Los Yesterdays (2021)

I was just a puppet on your string, until you cut me down.

Los Yesterdays is a “Souldies” project featuring Gabe Rowland, Vic Benavides, Gabe Roth, and Tommy Brenneck.

Founded by producer/drummer, Gabriel Rowland and singer/songwriter, Victor Benavides in Pasadena, CA in 2017, Los Yesterdays wanted to create music that recalled their childhood days as young chicanos. “Souldies” is how they describe their contemporary take on the deep soul tracks they modeled their sound after. R & B greats such as Little Anthony, Gene Chandler, and James & Bobby Purify to name a few. After writing and recording a few tracks, the songs eventually ended up in the hands of acclaimed producer/guitarist, Tom Brenneck who was working with the late Charles Bradley amongst other projects. Tommy was a fan of the songs but finding out Los Yesterdays were only a duo, he decided to see if his friend Gabe Roth would be interested in starting a project. Roth, being best known as producer/bass player/bandleader for the late Sharon Jones, as well as the co-founder of Daptone Records. After a few barbecues and meetings with Roth and Tommy, they decided to have a jam session and, in the summer of 2018, a band was formed. And so, we give you, Los Yesterdays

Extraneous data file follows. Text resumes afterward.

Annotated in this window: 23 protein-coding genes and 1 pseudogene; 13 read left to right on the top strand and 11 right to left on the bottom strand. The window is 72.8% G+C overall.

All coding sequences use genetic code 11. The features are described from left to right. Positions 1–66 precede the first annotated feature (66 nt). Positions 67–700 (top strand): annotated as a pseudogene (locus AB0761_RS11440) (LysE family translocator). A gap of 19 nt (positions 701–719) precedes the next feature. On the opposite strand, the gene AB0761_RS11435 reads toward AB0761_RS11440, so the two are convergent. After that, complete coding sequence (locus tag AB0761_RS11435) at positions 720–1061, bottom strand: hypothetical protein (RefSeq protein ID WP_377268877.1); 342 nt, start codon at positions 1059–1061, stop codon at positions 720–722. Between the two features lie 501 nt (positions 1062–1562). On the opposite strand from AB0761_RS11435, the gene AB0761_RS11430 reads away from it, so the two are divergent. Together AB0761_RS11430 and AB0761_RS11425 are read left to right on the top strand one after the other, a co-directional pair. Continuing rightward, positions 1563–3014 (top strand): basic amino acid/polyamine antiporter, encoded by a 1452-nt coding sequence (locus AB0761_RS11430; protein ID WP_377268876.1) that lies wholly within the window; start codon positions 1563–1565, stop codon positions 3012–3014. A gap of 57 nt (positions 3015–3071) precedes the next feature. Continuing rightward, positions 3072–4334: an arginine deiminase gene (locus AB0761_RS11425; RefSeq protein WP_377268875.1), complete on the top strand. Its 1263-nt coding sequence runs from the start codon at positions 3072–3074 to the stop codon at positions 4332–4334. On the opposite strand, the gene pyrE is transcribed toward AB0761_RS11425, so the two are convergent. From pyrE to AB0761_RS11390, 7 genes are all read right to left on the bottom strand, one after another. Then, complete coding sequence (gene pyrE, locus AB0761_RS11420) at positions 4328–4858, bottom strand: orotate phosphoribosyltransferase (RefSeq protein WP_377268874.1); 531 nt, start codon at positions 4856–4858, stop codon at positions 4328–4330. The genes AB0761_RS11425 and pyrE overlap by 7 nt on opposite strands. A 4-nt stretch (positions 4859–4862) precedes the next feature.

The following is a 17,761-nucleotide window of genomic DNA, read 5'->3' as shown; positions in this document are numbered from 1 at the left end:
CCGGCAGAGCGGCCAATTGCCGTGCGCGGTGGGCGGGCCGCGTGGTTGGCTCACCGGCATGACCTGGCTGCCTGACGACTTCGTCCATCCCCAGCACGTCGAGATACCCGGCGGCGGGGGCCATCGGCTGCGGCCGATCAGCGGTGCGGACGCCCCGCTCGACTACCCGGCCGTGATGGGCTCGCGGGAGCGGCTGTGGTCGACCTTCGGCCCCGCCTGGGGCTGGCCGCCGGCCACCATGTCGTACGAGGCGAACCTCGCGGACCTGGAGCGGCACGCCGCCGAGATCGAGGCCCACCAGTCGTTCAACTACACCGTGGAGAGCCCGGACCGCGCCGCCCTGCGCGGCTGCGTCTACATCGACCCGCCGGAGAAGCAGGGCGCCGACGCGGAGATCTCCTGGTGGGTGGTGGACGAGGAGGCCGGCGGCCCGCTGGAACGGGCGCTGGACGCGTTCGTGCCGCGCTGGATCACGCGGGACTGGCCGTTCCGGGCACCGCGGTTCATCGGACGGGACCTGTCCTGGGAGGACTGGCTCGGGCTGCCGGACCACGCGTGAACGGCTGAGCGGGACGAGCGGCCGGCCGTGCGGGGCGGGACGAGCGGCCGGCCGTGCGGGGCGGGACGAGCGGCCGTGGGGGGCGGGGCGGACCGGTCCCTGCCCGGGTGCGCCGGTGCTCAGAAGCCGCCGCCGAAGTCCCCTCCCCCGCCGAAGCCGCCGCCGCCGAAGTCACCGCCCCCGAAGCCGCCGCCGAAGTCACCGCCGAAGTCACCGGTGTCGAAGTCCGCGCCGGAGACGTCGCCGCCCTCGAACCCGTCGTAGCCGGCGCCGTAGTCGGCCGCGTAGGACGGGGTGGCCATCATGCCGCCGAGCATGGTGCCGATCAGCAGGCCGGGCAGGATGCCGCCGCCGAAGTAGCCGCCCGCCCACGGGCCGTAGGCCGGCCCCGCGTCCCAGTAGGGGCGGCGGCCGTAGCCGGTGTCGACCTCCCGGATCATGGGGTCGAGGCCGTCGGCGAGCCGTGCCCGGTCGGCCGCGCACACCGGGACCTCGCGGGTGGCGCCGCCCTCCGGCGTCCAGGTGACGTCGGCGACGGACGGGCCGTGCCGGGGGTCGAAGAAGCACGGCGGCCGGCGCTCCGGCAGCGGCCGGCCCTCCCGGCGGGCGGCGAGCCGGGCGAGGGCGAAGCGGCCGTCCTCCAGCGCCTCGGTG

Pete Beard (2020)

This video takes a look at the life and work of British illustrator and author Mervyn Peake.
He was one of the most unusual and distinctive 20th century British illustrators, and although he could be considered more of an acquired taste than others I’ve featured I hope this will create some new enthusiasts among those who’ve never heard of him.

Mervyn Peake was an English writer, artist, poet, and illustrator. He is best known for what are usually referred to as the Gormenghast books. The three works were part of what Peake conceived as a lengthy cycle, the completion of which was prevented by his death.

Nigel Finch (1978)

BBC program Omnibus features Nigel Finch’s 50-minute 1978 documentary of Hunter S. Thompson and Ralph Steadman, with cameos by John Dean, Brian Doyle, Bill Murray, Ray Romano, and more.

Fear and Loathing on the Road to Hollywood, also known as Fear and Loathing in Gonzovision, is a documentary film produced by BBC Omnibus in 1978 on the subject of Hunter S. Thompson, directed by Nigel Finch. The road trip/film pairs Thompson with Finch’s fellow Briton and illustrator Ralph Steadman. The party travel to Hollywood via Death Valley and Barstow from Las Vegas, scene of the pair’s 1971 collaboration. It contains interviews with Thompson and Steadman, as well as some short excerpts from some of his work.

Richard Gilbert (1964)

On Canada’s Pacific coast this film finds a young Haida artist, Robert Davidson, shaping miniature totems from argillite, a jet-like stone. The film follows the artist to the island where he finds the stone, and then shows how he carves it in the manner of his grandfather, who taught him the craft.